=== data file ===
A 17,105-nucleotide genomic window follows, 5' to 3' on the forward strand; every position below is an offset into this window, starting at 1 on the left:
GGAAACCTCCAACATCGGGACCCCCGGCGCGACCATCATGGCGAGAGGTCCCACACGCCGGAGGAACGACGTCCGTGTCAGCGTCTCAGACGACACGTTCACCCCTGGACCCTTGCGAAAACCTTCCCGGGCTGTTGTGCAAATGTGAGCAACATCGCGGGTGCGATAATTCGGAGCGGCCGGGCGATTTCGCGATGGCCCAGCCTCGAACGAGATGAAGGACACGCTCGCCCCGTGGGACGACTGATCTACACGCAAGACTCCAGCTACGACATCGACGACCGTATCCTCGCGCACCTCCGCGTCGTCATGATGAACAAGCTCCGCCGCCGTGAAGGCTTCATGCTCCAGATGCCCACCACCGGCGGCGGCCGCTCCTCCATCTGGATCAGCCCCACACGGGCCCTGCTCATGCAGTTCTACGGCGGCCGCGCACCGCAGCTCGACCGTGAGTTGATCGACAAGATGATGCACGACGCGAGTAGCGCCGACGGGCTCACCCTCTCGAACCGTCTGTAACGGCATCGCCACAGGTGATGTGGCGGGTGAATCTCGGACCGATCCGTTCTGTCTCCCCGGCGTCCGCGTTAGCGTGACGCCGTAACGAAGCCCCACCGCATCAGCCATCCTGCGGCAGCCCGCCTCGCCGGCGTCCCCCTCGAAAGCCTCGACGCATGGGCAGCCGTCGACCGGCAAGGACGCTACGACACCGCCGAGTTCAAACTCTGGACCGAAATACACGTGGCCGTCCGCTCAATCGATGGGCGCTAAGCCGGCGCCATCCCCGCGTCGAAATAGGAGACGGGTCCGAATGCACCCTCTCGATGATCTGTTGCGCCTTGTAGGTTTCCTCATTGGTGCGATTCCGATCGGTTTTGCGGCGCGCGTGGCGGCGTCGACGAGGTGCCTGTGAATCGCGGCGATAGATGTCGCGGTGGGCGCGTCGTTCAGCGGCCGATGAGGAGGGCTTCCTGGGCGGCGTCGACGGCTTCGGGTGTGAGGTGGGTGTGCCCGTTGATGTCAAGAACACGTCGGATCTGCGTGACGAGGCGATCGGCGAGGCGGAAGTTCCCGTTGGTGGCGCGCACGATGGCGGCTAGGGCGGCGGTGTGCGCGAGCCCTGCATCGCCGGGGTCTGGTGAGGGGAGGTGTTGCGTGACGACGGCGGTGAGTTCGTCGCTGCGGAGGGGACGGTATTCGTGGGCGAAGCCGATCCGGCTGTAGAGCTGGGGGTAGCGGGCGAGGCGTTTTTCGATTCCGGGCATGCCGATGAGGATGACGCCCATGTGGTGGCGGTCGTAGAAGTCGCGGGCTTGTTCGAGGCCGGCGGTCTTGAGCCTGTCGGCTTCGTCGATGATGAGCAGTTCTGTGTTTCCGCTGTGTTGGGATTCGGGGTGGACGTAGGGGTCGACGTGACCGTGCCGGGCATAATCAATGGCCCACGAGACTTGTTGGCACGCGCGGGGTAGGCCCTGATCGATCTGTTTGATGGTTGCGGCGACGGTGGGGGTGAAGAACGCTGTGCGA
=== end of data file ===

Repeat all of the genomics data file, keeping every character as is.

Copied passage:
A 17,105-nucleotide genomic window follows, 5' to 3' on the forward strand; every position below is an offset into this window, starting at 1 on the left:
GGAAACCTCCAACATCGGGACCCCCGGCGCGACCATCATGGCGAGAGGTCCCACACGCCGGAGGAACGACGTCCGTGTCAGCGTCTCAGACGACACGTTCACCCCTGGACCCTTGCGAAAACCTTCCCGGGCTGTTGTGCAAATGTGAGCAACATCGCGGGTGCGATAATTCGGAGCGGCCGGGCGATTTCGCGATGGCCCAGCCTCGAACGAGATGAAGGACACGCTCGCCCCGTGGGACGACTGATCTACACGCAAGACTCCAGCTACGACATCGACGACCGTATCCTCGCGCACCTCCGCGTCGTCATGATGAACAAGCTCCGCCGCCGTGAAGGCTTCATGCTCCAGATGCCCACCACCGGCGGCGGCCGCTCCTCCATCTGGATCAGCCCCACACGGGCCCTGCTCATGCAGTTCTACGGCGGCCGCGCACCGCAGCTCGACCGTGAGTTGATCGACAAGATGATGCACGACGCGAGTAGCGCCGACGGGCTCACCCTCTCGAACCGTCTGTAACGGCATCGCCACAGGTGATGTGGCGGGTGAATCTCGGACCGATCCGTTCTGTCTCCCCGGCGTCCGCGTTAGCGTGACGCCGTAACGAAGCCCCACCGCATCAGCCATCCTGCGGCAGCCCGCCTCGCCGGCGTCCCCCTCGAAAGCCTCGACGCATGGGCAGCCGTCGACCGGCAAGGACGCTACGACACCGCCGAGTTCAAACTCTGGACCGAAATACACGTGGCCGTCCGCTCAATCGATGGGCGCTAAGCCGGCGCCATCCCCGCGTCGAAATAGGAGACGGGTCCGAATGCACCCTCTCGATGATCTGTTGCGCCTTGTAGGTTTCCTCATTGGTGCGATTCCGATCGGTTTTGCGGCGCGCGTGGCGGCGTCGACGAGGTGCCTGTGAATCGCGGCGATAGATGTCGCGGTGGGCGCGTCGTTCAGCGGCCGATGAGGAGGGCTTCCTGGGCGGCGTCGACGGCTTCGGGTGTGAGGTGGGTGTGCCCGTTGATGTCAAGAACACGTCGGATCTGCGTGACGAGGCGATCGGCGAGGCGGAAGTTCCCGTTGGTGGCGCGCACGATGGCGGCTAGGGCGGCGGTGTGCGCGAGCCCTGCATCGCCGGGGTCTGGTGAGGGGAGGTGTTGCGTGACGACGGCGGTGAGTTCGTCGCTGCGGAGGGGACGGTATTCGTGGGCGAAGCCGATCCGGCTGTAGAGCTGGGGGTAGCGGGCGAGGCGTTTTTCGATTCCGGGCATGCCGATGAGGATGACGCCCATGTGGTGGCGGTCGTAGAAGTCGCGGGCTTGTTCGAGGCCGGCGGTCTTGAGCCTGTCGGCTTCGTCGATGATGAGCAGTTCTGTGTTTCCGCTGTGTTGGGATTCGGGGTGGACGTAGGGGTCGACGTGACCGTGCCGGGCATAATCAATGGCCCACGAGACTTGTTGGCACGCGCGGGGTAGGCCCTGATCGATCTGTTTGATGGTTGCGGCGACGGTGGGGGTGAAGAACGCTGTGCGA